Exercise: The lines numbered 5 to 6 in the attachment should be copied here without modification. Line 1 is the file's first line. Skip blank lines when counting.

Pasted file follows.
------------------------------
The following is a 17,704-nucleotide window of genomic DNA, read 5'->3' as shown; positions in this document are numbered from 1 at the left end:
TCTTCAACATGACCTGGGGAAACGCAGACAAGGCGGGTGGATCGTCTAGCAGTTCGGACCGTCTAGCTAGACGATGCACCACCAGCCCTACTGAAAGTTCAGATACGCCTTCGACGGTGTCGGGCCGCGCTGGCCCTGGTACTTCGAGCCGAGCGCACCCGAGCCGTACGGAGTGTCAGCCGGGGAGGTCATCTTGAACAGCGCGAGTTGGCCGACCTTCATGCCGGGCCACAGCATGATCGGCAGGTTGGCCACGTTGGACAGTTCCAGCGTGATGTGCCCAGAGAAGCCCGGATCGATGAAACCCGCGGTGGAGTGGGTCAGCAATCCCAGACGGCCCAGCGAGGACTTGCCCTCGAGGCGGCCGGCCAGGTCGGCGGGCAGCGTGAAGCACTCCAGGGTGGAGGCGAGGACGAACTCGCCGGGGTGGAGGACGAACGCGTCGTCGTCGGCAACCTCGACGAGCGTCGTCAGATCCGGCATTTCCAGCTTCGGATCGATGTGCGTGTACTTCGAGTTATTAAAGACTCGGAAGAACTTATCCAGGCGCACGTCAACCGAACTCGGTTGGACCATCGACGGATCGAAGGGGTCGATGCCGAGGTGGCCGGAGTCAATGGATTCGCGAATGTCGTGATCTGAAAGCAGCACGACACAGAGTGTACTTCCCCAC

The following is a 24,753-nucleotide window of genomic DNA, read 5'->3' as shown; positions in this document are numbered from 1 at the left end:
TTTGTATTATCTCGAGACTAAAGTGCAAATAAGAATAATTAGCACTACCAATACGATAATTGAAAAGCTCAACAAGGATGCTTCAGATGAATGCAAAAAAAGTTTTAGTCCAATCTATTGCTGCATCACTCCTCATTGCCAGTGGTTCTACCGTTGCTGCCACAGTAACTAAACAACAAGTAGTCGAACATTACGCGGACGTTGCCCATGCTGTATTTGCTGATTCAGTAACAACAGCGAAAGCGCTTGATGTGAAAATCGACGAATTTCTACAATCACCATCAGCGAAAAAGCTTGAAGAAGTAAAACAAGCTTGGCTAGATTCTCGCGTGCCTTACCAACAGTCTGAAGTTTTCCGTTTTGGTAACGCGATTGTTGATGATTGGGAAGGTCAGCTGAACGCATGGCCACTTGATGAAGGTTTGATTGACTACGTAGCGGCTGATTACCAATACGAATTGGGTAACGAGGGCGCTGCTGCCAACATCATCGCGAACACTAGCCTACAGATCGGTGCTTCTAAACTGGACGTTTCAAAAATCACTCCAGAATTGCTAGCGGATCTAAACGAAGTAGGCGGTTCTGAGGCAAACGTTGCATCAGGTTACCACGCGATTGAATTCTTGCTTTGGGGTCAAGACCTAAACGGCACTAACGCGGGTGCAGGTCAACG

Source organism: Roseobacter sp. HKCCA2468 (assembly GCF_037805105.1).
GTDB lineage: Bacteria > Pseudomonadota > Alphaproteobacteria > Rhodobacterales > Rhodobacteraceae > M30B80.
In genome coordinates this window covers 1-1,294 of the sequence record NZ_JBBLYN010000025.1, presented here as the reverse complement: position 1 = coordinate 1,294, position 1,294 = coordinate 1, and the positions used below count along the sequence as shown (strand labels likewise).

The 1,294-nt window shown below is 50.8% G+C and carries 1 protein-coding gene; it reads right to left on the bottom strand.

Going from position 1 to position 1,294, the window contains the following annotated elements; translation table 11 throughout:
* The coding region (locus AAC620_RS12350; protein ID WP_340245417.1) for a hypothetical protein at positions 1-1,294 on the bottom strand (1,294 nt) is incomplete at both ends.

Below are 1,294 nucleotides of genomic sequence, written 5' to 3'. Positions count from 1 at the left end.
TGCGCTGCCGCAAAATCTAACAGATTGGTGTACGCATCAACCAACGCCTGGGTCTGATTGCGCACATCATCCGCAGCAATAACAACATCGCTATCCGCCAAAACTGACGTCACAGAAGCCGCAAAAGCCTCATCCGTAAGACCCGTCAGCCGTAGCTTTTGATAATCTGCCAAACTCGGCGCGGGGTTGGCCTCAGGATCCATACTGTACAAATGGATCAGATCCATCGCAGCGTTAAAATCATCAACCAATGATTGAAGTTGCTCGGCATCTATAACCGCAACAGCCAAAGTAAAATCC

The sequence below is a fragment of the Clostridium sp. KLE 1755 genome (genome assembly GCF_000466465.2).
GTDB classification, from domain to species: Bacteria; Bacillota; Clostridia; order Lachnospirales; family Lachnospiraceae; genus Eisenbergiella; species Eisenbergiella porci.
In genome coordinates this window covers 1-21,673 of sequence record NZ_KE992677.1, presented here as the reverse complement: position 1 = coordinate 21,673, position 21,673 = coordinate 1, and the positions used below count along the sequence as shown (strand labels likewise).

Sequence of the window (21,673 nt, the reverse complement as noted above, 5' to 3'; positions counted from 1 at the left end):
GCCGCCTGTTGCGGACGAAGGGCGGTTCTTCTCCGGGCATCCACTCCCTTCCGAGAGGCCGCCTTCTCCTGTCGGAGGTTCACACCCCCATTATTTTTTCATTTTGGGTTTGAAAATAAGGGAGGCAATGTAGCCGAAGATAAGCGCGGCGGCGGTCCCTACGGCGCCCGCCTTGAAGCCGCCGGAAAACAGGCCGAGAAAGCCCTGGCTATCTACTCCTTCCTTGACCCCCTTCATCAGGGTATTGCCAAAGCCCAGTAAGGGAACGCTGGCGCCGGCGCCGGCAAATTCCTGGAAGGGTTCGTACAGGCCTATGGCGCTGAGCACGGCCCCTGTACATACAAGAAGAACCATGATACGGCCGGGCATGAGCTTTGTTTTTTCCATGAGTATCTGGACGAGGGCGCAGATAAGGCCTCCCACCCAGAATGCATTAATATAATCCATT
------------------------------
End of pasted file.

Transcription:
Source organism: Roseobacter sp. HKCCA2468 (assembly GCF_037805105.1).
GTDB lineage: Bacteria > Pseudomonadota > Alphaproteobacteria > Rhodobacterales > Rhodobacteraceae > M30B80.